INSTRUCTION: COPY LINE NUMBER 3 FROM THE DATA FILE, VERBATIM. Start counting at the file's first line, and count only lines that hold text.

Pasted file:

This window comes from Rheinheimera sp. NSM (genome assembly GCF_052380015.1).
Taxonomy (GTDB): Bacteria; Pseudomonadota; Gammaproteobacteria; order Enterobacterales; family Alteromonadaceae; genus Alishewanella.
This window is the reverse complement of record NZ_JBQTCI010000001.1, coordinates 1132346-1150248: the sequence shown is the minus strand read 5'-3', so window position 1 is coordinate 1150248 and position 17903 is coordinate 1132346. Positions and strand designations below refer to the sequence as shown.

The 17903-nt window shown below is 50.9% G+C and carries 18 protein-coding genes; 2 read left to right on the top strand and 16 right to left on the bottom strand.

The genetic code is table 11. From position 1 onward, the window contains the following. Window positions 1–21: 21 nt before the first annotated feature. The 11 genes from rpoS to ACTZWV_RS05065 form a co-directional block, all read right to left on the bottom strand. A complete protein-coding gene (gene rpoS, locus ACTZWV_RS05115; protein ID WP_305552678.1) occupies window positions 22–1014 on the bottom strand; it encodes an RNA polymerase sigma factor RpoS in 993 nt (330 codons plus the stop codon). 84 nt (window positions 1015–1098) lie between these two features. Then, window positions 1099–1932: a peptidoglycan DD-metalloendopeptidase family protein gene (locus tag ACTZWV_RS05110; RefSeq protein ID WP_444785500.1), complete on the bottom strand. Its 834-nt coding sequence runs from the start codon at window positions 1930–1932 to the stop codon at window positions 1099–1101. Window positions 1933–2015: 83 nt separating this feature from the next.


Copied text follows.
This window is the reverse complement of record NZ_JBQTCI010000001.1, coordinates 1132346-1150248: the sequence shown is the minus strand read 5'-3', so window position 1 is coordinate 1150248 and position 17903 is coordinate 1132346. Positions and strand designations below refer to the sequence as shown.